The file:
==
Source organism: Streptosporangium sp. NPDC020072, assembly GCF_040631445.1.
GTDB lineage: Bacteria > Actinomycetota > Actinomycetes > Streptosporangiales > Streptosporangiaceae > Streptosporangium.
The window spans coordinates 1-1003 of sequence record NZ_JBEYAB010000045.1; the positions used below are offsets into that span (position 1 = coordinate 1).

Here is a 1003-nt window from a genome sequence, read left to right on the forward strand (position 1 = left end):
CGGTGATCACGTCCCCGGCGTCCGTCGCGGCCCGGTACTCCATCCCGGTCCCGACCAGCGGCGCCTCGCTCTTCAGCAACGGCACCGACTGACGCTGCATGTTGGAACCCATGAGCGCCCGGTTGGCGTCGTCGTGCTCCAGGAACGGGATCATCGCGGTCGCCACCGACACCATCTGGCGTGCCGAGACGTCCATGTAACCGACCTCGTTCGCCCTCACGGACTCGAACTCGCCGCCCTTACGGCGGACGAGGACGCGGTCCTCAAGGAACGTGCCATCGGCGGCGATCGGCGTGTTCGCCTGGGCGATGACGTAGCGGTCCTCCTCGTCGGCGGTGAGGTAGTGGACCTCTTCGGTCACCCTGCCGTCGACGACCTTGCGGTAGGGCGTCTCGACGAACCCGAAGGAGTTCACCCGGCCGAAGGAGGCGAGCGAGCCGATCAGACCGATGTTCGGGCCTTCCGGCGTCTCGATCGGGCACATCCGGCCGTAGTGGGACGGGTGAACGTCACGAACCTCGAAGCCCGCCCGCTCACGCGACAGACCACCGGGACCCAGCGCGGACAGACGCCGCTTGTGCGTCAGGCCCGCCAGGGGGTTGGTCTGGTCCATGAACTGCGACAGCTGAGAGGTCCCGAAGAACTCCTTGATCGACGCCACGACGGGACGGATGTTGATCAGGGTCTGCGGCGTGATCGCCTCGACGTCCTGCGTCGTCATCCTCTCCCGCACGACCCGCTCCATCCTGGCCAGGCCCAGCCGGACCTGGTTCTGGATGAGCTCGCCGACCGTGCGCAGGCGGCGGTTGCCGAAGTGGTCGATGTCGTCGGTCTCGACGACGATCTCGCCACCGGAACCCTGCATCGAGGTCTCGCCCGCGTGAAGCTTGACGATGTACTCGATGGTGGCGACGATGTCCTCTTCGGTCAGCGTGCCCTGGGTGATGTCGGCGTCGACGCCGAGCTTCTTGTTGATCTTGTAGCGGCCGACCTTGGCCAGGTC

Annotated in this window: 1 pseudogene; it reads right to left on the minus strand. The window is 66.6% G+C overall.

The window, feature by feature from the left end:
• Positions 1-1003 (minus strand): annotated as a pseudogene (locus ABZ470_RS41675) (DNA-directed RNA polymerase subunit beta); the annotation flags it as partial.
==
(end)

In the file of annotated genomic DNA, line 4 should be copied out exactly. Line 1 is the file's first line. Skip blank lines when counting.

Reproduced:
Here is a 1003-nt window from a genome sequence, read left to right on the forward strand (position 1 = left end):